Crisis strikes families: marriages and divorces for money

The value of family as a social institution is becoming more and more commercial each day. Both rich and poor are hoping to overcome the crisis with minimal financial loss.

Experts are sure that the global financial crisis is forcing people all over the world to reconsider their marriage status. Wealthy people afraid of losing money may be quickly seeking divorce. Likewise, others not so financially well-off search actively for a wealthy marriage partner. Still, the crisis is proving to have a significant effect on family relationships.

Sexual problems often arise when the financial situation in the family gets worse. “When the recession derogates the financial power of a working husband, who is expected to behave like a real macho, many men start searching for a relationship aside. Speaking about men’s infidelity in marriage during the crisis … they are only looking for other ways to prove their dignity”, the expert of the French Psychologies magazine says.

The number of divorces has also increased with the recession, but mostly among the rich.

According to the Mishcon de Reya LLC, the divorcing epidemic started among London’s top-economists. One third of all divorce claims was connected with the credit crunch. Wives of English bankers were ready to divorce before their husbands’ salaries and bonuses were axed, as the current income of a marriage partner is considered at property division.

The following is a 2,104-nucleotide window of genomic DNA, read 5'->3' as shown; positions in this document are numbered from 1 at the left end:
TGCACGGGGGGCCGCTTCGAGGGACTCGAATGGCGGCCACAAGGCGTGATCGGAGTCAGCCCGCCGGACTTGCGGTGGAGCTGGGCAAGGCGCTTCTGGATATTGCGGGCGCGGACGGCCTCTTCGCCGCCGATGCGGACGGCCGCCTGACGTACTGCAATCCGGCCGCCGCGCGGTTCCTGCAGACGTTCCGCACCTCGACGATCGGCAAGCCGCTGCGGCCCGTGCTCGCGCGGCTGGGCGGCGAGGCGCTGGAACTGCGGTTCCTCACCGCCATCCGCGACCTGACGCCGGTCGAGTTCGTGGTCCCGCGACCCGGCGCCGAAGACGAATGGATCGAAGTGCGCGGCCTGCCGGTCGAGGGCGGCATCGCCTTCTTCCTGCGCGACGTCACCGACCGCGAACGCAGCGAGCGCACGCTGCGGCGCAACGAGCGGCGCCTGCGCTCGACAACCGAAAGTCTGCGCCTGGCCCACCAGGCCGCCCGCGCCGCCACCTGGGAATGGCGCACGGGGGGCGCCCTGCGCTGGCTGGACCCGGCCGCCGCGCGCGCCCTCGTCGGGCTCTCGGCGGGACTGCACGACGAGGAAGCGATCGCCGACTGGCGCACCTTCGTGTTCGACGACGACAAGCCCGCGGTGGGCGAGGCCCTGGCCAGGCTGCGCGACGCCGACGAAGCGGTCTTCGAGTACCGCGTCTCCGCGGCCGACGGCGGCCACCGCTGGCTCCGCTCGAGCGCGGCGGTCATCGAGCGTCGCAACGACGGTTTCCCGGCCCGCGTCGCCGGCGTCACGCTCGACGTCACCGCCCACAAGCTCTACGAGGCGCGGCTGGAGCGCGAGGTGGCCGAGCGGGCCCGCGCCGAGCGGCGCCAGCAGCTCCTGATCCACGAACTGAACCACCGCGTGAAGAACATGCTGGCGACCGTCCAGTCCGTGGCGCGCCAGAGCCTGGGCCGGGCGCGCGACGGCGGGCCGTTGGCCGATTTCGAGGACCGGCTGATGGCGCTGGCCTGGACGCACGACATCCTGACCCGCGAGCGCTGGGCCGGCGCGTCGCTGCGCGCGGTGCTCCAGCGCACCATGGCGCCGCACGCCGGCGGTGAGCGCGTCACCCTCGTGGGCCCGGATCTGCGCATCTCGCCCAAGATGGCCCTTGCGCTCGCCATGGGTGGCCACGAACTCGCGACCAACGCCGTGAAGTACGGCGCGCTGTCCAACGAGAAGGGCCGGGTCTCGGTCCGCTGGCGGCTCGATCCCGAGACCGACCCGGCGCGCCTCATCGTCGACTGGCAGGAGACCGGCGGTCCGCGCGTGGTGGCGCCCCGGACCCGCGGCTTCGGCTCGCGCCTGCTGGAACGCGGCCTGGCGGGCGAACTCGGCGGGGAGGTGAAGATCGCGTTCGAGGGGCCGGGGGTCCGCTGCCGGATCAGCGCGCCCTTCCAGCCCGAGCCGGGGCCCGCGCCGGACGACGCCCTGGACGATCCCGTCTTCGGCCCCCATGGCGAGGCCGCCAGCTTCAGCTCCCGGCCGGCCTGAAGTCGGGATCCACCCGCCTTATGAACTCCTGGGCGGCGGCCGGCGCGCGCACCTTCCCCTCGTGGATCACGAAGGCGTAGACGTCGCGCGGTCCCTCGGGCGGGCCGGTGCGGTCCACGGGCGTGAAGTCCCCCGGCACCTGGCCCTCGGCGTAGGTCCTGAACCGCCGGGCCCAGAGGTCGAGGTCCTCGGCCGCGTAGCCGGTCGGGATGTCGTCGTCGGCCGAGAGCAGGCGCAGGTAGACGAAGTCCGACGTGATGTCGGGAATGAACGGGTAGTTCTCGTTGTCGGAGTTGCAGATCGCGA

Research by Prince & Associates shows that 80 per cent of all American millionaires will axe expenses for their mistresses, with 12 per cent more to leave them with nothing.

This business-like attitude towards relationships has not yet found its place in Russia. “I think it is now difficult enough for common Russians to understand when is the best time for property division”, says Moscow lawyer Anton Lelyavsky. Real estate is now becoming cheaper, but foreign currencies are getting more expensive. However, nobody can say for sure when the prices will stabilize again.